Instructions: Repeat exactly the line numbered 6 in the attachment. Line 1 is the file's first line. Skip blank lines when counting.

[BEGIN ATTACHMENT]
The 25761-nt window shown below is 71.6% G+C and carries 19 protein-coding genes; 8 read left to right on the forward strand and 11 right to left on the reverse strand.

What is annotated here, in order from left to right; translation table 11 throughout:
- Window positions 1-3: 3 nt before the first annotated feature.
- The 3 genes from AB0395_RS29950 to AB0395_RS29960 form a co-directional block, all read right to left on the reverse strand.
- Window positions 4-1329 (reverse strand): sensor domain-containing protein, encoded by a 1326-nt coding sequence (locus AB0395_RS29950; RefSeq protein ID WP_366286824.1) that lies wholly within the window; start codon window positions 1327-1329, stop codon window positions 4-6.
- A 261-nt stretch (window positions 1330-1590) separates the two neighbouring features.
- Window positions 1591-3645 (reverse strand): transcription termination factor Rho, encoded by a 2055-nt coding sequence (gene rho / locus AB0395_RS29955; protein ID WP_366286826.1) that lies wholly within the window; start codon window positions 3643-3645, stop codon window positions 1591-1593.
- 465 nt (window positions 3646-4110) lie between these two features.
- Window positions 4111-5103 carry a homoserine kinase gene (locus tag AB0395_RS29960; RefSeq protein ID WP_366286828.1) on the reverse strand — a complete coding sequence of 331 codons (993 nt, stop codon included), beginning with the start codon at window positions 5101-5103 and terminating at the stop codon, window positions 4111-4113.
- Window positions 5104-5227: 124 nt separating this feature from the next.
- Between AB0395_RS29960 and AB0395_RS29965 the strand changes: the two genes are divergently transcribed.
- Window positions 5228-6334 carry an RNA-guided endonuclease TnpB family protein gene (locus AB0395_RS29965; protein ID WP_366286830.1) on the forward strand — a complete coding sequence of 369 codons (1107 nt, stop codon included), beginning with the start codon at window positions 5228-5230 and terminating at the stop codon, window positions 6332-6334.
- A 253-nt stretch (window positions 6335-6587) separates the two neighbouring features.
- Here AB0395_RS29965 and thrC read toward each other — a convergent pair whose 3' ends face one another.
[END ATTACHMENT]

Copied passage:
- A 261-nt stretch (window positions 1330-1590) separates the two neighbouring features.